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« Fractal Finance Gets its Big Test Next Week | Main | Was Last Week a Buying Panic? »

Wednesday, September 08, 2010


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Mamma Boom Boom

>Everyone should feel free to take a long weekend. Most of next week is going to be sloppy, you won't miss a thing.

Posted by: Mamma Boom Boom | Friday, September 03, 2010 at 12:14 PM<


Da Da Da


NET OUTFLOWS from equity mutual funds are $42 Billion since April 2009, while net inflows of $450 Billion have found their way into Bond Funds.

If rates head back up due to more demand for credit given an expanding Economy, you will see every single tactical asset allocator bail out of bonds and shift into equities.

As a result, the stock market will SURGE and there will be no "P3" for all of those perma-bear bloggers like Daneric, Kenny, Molecool, and that David character at "Trading to Win (Lose)"


No clue. Interest rate rise will kill bonds and stocks.



You are obviously a very poor student of history. The period from the Fall of 1987-1989 says that you have no idea what you are talking about.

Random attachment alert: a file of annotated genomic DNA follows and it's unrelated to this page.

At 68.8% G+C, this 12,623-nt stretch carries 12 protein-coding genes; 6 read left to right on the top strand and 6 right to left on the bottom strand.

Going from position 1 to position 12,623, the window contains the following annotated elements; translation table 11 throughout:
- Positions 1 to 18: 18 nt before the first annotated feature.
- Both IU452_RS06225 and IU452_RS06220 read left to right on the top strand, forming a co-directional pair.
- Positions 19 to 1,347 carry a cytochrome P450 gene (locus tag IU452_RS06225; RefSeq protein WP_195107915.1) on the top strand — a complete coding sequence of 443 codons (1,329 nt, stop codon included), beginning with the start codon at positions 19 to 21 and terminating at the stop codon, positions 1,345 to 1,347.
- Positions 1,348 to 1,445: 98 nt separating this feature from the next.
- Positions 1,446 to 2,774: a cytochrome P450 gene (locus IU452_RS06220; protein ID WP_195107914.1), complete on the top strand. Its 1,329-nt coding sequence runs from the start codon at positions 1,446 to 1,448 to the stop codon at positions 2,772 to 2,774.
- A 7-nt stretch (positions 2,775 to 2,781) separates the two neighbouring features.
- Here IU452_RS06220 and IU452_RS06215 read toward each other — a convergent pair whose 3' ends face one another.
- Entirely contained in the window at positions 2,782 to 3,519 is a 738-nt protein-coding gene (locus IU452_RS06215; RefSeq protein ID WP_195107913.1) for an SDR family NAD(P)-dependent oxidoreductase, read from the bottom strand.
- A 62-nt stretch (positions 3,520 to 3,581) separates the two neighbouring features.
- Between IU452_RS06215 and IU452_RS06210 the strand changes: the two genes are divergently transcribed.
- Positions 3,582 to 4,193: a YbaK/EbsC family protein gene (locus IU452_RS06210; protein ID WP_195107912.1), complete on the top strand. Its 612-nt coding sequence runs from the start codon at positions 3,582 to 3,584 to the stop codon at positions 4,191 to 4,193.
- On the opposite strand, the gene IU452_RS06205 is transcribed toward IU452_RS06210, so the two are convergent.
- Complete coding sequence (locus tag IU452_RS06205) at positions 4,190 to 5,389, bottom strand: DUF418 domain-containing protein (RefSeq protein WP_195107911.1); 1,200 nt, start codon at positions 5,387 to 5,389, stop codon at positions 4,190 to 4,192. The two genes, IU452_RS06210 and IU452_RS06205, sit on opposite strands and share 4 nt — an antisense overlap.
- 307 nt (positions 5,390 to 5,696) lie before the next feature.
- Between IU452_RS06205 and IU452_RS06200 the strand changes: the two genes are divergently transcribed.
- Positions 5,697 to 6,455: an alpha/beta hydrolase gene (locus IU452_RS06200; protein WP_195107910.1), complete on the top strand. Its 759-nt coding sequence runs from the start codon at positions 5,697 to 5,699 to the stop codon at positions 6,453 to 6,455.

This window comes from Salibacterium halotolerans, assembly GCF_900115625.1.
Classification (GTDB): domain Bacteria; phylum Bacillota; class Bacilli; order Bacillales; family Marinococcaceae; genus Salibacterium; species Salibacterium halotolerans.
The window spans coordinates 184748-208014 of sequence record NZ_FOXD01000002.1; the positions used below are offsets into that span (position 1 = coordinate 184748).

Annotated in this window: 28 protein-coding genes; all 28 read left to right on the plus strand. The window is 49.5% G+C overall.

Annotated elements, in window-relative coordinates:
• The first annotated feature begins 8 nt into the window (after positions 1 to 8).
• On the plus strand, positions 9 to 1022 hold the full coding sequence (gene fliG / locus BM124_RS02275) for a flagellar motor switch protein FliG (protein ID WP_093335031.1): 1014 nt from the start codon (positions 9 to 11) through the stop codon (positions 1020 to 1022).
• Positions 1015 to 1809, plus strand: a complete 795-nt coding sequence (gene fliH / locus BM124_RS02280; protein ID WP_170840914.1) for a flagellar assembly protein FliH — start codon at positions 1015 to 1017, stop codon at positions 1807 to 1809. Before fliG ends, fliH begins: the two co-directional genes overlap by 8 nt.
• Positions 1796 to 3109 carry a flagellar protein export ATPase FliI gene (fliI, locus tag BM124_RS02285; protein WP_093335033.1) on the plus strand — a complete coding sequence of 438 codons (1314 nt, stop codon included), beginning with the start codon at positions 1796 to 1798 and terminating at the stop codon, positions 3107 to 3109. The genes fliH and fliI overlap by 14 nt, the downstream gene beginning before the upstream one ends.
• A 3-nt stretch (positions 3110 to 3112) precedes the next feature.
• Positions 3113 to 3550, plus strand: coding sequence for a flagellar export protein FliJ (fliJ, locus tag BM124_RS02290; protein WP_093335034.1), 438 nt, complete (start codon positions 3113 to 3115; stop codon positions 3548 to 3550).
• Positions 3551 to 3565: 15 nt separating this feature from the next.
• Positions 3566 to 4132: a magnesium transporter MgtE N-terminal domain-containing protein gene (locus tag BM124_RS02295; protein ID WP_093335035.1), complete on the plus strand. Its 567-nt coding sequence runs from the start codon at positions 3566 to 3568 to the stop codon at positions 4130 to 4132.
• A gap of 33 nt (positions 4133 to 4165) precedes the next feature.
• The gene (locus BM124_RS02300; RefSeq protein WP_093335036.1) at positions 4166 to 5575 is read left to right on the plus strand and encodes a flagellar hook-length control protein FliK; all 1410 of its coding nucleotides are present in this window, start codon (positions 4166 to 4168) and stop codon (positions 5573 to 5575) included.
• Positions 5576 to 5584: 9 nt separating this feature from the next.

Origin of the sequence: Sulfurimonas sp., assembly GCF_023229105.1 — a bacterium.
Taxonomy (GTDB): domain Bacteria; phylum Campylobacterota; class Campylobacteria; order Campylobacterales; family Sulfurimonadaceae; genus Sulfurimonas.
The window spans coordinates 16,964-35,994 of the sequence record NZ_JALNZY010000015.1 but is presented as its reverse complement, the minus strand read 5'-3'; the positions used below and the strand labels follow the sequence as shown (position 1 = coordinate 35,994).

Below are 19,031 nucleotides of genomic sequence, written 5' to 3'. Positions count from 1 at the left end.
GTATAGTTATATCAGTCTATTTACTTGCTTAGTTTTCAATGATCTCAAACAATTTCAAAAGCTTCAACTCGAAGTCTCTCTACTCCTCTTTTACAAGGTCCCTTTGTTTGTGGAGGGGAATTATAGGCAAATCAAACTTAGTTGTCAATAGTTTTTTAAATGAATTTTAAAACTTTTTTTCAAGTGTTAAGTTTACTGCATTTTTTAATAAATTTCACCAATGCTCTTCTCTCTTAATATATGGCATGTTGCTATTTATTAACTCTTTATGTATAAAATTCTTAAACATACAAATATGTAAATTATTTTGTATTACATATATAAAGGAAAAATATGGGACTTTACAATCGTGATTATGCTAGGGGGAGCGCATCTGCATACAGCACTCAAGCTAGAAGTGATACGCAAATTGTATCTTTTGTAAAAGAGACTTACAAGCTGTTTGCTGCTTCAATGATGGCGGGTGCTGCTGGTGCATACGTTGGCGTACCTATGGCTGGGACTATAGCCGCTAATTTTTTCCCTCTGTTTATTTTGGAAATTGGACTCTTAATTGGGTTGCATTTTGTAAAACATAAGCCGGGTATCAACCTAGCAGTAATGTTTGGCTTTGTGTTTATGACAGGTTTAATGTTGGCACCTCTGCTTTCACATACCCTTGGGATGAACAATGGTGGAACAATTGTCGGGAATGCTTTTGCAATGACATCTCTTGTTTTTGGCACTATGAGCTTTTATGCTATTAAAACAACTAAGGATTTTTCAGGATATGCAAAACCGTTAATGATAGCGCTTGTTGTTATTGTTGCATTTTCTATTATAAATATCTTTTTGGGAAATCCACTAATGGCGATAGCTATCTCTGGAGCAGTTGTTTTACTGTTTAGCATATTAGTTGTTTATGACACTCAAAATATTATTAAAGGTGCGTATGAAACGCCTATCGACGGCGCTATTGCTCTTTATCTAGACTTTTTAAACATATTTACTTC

I've learned to disregard one-tracks, bear or bull, so there you go.


What you have learned is to conveniently ignore market history . . . and as a result, have zero credibility.


Oh, an historian, please tell me, what happens next!


Interestingly enough, for all of Prechter's DEFLATIONARY talk and that of P3... the Continuous Commodity Index ($CCI) just made NEW HIGHS for the YEAR!

Cotton making new highs.
Gold and silver surging higher.
Lumber limit-up today.
Grains skyrocketing.

And for the guy named "Rolfie" above ... higher rates would be BULLISH for stocks given that it means that the economy is recovering and top-line growth would be kicking in for Corporate America. Tactical AA guys would definetly lighten-up on Bonds and reallocate to equities. That is a FACT.


I can't wait to see your head handed to you! On a discounted cash flow model, see what higher rates do to stock prices.


Like I said before, you have no idea what you are talking about... the fact that you conveniently IGNORE the Post 1987 "Crash" period is quite telling . . . as you are obviously unable to explain a rising equity market given the rising rates that occurred during that time.

Thanks for stopping by.